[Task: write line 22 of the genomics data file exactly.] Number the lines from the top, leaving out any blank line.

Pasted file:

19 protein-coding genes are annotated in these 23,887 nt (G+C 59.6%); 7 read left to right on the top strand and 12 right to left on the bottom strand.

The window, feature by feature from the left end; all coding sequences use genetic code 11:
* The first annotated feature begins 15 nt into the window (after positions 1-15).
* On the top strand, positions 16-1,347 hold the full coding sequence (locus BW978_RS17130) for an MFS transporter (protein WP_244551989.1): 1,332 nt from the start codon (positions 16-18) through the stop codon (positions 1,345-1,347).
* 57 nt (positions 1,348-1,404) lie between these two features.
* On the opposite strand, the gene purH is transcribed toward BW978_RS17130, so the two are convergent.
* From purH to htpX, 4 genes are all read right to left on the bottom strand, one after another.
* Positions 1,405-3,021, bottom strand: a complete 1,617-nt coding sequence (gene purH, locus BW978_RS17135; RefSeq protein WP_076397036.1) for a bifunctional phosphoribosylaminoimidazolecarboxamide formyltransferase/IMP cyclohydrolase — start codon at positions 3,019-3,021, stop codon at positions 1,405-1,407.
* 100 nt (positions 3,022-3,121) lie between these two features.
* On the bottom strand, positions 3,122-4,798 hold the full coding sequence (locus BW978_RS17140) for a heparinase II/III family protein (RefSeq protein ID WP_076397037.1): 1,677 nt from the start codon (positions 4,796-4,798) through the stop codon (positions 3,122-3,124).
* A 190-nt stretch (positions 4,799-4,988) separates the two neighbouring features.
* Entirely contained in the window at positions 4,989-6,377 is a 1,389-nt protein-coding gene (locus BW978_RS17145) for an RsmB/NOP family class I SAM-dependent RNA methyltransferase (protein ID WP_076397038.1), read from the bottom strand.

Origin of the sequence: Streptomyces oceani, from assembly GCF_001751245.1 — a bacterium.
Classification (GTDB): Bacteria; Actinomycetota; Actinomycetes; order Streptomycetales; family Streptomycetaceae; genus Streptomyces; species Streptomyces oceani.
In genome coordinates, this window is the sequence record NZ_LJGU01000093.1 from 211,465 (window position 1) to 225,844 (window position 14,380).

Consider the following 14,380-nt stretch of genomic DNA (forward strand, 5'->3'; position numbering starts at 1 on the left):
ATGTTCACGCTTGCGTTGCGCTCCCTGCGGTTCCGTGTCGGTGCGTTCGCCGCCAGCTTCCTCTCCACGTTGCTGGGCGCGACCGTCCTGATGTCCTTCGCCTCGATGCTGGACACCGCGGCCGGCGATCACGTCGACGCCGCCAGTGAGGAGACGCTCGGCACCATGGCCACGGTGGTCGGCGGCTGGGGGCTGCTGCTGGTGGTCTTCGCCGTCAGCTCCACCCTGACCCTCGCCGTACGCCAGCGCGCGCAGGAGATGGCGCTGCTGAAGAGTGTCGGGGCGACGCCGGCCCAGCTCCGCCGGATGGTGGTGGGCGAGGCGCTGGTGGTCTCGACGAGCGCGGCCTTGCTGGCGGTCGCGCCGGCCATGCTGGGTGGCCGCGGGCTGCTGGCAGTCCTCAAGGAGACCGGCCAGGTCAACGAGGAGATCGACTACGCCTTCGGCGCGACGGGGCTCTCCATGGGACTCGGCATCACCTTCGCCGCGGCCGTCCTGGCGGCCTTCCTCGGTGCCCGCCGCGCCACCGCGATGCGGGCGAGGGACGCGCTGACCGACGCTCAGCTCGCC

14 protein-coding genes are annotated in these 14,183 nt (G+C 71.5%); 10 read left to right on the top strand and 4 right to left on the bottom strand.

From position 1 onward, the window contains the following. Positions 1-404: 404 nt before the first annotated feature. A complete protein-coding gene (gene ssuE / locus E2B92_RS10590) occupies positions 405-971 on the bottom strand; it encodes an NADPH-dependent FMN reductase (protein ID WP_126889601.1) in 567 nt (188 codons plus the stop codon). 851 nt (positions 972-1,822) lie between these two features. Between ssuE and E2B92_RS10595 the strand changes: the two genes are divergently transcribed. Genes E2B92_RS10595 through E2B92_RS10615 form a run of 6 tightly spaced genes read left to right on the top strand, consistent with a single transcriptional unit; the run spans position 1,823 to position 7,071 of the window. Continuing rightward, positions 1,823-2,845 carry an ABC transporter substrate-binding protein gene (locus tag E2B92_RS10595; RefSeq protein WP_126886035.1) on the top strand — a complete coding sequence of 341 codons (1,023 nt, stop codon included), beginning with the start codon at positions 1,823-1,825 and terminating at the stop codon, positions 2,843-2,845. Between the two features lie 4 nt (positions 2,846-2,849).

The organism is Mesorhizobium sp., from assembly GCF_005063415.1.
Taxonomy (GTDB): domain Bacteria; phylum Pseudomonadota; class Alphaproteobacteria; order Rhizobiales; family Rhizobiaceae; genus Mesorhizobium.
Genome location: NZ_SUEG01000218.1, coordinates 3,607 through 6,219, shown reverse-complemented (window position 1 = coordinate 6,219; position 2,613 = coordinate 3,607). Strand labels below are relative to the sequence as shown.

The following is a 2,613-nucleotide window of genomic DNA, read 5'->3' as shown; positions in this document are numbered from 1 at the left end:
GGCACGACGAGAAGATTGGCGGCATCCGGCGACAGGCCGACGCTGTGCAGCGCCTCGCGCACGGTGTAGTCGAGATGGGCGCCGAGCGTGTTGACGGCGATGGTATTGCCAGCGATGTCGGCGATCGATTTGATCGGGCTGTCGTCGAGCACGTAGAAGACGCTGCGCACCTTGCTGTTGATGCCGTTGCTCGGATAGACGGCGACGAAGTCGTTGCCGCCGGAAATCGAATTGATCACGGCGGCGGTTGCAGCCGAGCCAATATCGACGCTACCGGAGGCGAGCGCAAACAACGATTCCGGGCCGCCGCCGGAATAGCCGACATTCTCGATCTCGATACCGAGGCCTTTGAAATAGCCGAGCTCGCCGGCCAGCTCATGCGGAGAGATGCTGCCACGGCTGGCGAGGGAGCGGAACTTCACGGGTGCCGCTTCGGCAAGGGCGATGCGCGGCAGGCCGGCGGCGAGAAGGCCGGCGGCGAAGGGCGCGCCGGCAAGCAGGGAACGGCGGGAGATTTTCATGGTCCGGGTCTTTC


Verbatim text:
Genome location: NZ_SUEG01000218.1, coordinates 3,607 through 6,219, shown reverse-complemented (window position 1 = coordinate 6,219; position 2,613 = coordinate 3,607). Strand labels below are relative to the sequence as shown.